I’ve contemplated writing this blog because it’s kind of risk(a). I risk the chance of going back to that angry black girl I once was in 2016 when I didn't see my American dream coming to life. I risk the chance of this post turning into a long internet diary entry and ain’t nobody got time for that. But quite frankly, this post is long overdue. A Girl In A Museum World is the safe place I created to grow others and myself. I need this entry to express my frustration in the field I'm so passionately invested in. If this is your first time tuning in to my blog posts, click here to learn the mission behind this platform.
As I stated in my first blog, my museum journey is emotional. I love my career. I love working with historical objects every day; it’s literally my dream, but lately, I’ve felt slightly disconnected from the museum field due to the lack of diversity. Being the only black person in the room can be draining at times. Not being able to relate to the morning, lunch, or meeting topics of conversations due to cultural barriers is exhausting. To simply feel like you’re just a body occupying space and waiting for a moment to comment on something relatable is mentally depleting. I have analyzed that the topics of choice are seen as common knowledge, but in actuality, only a particular group of people can relate or thoroughly engage in those conversations. In the past I would take those moments as learning experiences or as a teaching moment for my culture, but I’m tired of the explanatory comma filled conversations. This post is not bashing those I have worked with; I’m also not aiming to portray their behavior as malicious, it’s simply the thoughts from the only Black person in the room....It’s lonely. Lately, I’ve been feeling like a robot. I’m doing my job, but I lack a connection.
I love History, and of course, I love Black History specifically, but I don’t come in contact with it enough compared to other sections of history. I need some balance, you know? It’s hard to build connections with particular historical objects due to the origins of their journey. Sometimes I feel like the party pooper, or the person that’s always bringing up the same words: Race, Diversity, Black, Inclusion...get my drift? I contemplated leaving the museum world a few times because it’s hard navigating a field that often makes you feel so alone with a lot of weight on your shoulders. The BIPOC museum community is growing, which is lovely, but I still encounter traditional theorist who believes proper museum professionals should not be persons of color. Those encounters are disheartening and triggering!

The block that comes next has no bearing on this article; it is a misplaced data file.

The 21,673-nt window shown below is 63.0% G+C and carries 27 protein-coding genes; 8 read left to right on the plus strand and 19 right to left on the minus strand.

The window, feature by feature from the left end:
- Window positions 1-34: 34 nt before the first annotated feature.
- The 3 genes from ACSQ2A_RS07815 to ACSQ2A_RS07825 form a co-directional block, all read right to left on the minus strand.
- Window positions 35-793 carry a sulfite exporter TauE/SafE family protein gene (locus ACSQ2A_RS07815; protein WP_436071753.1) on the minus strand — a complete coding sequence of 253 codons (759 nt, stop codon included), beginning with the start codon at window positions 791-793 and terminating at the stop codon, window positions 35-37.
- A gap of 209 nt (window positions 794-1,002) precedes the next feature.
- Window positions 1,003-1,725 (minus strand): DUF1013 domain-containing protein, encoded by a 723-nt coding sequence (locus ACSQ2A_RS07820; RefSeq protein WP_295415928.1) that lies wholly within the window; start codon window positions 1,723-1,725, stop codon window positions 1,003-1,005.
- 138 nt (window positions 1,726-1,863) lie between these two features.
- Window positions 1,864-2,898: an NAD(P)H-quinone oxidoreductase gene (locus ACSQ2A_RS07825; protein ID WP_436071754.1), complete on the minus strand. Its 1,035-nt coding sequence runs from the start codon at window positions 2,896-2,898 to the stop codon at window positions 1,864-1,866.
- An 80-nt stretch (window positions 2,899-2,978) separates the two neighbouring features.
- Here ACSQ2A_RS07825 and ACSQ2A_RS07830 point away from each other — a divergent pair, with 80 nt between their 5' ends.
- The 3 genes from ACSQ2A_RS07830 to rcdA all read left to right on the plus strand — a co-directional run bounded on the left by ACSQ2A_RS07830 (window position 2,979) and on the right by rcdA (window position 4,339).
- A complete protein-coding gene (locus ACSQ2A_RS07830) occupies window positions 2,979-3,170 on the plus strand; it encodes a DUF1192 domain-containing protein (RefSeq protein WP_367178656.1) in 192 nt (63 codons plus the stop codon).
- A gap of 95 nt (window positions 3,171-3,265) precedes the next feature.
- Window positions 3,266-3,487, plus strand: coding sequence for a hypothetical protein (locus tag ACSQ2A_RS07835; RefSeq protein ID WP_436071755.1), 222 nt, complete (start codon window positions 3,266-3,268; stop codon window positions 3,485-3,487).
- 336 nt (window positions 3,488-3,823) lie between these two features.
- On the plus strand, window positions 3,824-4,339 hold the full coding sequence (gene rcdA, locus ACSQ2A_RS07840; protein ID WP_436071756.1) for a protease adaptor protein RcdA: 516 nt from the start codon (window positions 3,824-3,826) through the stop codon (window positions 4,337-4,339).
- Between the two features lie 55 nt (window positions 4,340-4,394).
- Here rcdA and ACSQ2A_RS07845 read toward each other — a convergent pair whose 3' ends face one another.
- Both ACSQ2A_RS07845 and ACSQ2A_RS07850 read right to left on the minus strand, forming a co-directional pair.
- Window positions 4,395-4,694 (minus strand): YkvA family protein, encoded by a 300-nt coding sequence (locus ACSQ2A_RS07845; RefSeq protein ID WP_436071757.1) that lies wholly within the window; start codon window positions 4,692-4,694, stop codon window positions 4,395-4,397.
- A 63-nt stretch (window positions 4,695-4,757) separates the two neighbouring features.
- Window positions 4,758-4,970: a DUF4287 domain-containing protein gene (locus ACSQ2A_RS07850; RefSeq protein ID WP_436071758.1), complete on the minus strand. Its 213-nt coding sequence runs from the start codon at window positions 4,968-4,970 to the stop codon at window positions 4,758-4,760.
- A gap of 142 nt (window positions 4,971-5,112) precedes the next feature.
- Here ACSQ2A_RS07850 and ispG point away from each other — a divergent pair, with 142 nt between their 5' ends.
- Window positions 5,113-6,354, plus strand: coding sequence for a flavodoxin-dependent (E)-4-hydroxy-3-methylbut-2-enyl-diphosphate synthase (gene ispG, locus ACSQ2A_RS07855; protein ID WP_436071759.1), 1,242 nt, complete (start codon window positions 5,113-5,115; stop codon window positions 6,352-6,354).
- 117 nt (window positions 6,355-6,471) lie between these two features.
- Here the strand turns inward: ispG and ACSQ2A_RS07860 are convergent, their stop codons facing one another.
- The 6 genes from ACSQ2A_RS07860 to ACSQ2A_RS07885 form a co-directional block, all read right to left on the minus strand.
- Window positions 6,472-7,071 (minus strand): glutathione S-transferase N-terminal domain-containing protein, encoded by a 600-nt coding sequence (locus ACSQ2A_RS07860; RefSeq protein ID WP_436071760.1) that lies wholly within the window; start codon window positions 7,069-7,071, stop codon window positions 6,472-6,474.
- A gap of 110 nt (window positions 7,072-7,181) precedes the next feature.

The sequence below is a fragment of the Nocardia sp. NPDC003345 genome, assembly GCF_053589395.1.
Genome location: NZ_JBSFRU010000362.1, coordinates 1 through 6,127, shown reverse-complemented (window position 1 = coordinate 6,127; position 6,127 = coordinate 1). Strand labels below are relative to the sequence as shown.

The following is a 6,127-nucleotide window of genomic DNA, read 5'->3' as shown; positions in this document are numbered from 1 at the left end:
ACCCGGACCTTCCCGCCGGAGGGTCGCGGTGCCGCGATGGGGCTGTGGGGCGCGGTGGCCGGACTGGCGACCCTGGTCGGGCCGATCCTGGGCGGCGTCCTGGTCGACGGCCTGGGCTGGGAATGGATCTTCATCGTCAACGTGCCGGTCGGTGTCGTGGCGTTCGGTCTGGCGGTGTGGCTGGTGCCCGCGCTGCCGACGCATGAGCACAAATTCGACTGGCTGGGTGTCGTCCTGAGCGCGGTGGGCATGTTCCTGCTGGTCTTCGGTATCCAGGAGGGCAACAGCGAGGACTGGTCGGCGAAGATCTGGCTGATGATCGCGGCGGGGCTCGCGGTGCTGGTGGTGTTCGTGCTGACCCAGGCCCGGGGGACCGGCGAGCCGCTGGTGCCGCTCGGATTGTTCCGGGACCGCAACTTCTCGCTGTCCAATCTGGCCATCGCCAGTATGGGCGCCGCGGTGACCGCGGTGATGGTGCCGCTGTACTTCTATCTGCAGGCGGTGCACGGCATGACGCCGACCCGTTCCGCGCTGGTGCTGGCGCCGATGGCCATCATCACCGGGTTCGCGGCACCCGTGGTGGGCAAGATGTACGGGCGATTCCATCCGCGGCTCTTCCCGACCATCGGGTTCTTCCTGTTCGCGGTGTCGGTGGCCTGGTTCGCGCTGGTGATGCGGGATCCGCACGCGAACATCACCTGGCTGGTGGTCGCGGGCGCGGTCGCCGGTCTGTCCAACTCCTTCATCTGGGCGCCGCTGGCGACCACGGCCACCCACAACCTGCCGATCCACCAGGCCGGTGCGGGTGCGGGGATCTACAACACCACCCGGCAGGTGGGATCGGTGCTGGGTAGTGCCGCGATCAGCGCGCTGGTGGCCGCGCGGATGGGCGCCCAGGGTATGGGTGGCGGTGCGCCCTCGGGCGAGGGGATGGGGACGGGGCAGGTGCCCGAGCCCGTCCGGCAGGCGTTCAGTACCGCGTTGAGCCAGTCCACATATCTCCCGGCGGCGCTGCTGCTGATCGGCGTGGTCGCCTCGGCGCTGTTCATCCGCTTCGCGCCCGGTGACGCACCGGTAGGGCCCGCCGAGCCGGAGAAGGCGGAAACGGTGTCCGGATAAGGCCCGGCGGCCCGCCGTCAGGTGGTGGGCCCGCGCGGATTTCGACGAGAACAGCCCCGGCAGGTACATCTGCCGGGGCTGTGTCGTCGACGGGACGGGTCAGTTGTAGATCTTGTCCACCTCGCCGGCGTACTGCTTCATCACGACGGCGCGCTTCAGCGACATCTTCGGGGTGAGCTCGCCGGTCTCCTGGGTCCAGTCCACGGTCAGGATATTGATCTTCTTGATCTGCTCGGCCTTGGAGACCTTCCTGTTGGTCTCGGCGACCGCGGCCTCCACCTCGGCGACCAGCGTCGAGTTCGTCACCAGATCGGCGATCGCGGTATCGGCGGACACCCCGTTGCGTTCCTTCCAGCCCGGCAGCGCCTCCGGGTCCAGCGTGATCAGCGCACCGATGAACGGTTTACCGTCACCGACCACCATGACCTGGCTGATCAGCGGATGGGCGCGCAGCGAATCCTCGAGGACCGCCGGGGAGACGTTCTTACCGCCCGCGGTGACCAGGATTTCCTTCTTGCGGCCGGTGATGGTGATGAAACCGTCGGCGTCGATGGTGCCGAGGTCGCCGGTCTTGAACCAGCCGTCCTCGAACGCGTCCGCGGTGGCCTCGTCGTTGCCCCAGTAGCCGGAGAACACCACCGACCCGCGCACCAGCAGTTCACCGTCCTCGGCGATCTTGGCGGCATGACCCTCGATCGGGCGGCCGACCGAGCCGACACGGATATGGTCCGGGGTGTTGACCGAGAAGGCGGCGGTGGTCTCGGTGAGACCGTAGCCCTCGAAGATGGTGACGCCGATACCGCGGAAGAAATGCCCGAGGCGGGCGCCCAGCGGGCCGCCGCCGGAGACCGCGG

I’ve often wanted to walk away to join an environment where I would feel more comfortable and more accepted. But I can’t walk away, not yet at least. I’m an emerging museum professional. I just started my museum journey in 2015. I’m still “new” to this. When I can walk into a room of other museum professionals and I’m not the only person of color, then maybe I’ll revisit the thought of throwing in the towel. Until then, I’ll push through and revisit my handy dandy “don’t throw in the towel yet; there is still work to be done” toolbox.
In order to pave the way, one must be “someone who can stand in the fire and not be burned.”
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